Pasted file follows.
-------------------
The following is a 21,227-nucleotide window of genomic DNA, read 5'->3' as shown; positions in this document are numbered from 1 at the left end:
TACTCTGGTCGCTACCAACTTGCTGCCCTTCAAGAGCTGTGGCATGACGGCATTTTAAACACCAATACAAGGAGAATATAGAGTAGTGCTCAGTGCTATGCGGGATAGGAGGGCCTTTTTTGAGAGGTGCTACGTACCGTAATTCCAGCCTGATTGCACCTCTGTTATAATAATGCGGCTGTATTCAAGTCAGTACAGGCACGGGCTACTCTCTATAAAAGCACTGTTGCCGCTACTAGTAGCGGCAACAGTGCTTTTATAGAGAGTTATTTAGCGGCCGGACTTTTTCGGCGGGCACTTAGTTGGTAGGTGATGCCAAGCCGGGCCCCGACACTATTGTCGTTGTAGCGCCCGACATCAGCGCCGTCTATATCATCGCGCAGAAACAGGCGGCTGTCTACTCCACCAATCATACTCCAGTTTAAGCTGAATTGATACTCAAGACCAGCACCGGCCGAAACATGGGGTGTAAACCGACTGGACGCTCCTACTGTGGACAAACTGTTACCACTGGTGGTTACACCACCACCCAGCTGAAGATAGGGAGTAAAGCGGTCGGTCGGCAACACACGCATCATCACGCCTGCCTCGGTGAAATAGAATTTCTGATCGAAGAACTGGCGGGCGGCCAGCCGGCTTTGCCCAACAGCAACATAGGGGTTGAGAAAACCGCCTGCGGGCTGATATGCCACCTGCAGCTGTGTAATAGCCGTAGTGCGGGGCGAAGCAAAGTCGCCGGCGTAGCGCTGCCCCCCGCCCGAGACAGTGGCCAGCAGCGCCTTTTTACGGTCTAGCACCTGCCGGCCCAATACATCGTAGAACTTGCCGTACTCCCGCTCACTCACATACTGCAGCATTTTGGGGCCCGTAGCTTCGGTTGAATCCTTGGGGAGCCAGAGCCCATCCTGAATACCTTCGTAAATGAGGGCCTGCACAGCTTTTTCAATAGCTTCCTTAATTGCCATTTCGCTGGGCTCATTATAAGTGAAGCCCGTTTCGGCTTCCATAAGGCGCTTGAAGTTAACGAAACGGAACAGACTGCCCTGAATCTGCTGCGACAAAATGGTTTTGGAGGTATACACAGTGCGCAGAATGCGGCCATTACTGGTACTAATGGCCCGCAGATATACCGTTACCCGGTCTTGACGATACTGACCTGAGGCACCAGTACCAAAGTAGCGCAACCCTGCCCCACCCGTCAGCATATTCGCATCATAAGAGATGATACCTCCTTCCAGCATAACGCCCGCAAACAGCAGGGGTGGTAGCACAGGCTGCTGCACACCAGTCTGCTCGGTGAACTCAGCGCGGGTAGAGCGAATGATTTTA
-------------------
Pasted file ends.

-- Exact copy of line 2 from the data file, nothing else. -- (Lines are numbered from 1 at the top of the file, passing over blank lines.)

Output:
TACTCTGGTCGCTACCAACTTGCTGCCCTTCAAGAGCTGTGGCATGACGGCATTTTAAACACCAATACAAGGAGAATATAGAGTAGTGCTCAGTGCTATGCGGGATAGGAGGGCCTTTTTTGAGAGGTGCTACGTACCGTAATTCCAGCCTGATTGCACCTCTGTTATAATAATGCGGCTGTATTCAAGTCAGTACAGGCACGGGCTACTCTCTATAAAAGCACTGTTGCCGCTACTAGTAGCGGCAACAGTGCTTTTATAGAGAGTTATTTAGCGGCCGGACTTTTTCGGCGGGCACTTAGTTGGTAGGTGATGCCAAGCCGGGCCCCGACACTATTGTCGTTGTAGCGCCCGACATCAGCGCCGTCTATATCATCGCGCAGAAACAGGCGGCTGTCTACTCCACCAATCATACTCCAGTTTAAGCTGAATTGATACTCAAGACCAGCACCGGCCGAAACATGGGGTGTAAACCGACTGGACGCTCCTACTGTGGACAAACTGTTACCACTGGTGGTTACACCACCACCCAGCTGAAGATAGGGAGTAAAGCGGTCGGTCGGCAACACACGCATCATCACGCCTGCCTCGGTGAAATAGAATTTCTGATCGAAGAACTGGCGGGCGGCCAGCCGGCTTTGCCCAACAGCAACATAGGGGTTGAGAAAACCGCCTGCGGGCTGATATGCCACCTGCAGCTGTGTAATAGCCGTAGTGCGGGGCGAAGCAAAGTCGCCGGCGTAGCGCTGCCCCCCGCCCGAGACAGTGGCCAGCAGCGCCTTTTTACGGTCTAGCACCTGCCGGCCCAATACATCGTAGAACTTGCCGTACTCCCGCTCACTCACATACTGCAGCATTTTGGGGCCCGTAGCTTCGGTTGAATCCTTGGGGAGCCAGAGCCCATCCTGAATACCTTCGTAAATGAGGGCCTGCACAGCTTTTTCAATAGCTTCCTTAATTGCCATTTCGCTGGGCTCATTATAAGTGAAGCCCGTTTCGGCTTCCATAAGGCGCTTGAAGTTAACGAAACGGAACAGACTGCCCTGAATCTGCTGCGACAAAATGGTTTTGGAGGTATACACAGTGCGCAGAATGCGGCCATTACTGGTACTAATGGCCCGCAGATATACCGTTACCCGGTCTTGACGATACTGACCTGAGGCACCAGTACCAAAGTAGCGCAACCCTGCCCCACCCGTCAGCATATTCGCATCATAAGAGATGATACCTCCTTCCAGCATAACGCCCGCAAACAGCAGGGGTGGTAGCACAGGCTGCTGCACACCAGTCTGCTCGGTGAACTCAGCGCGGGTAGAGCGAATGATTTTA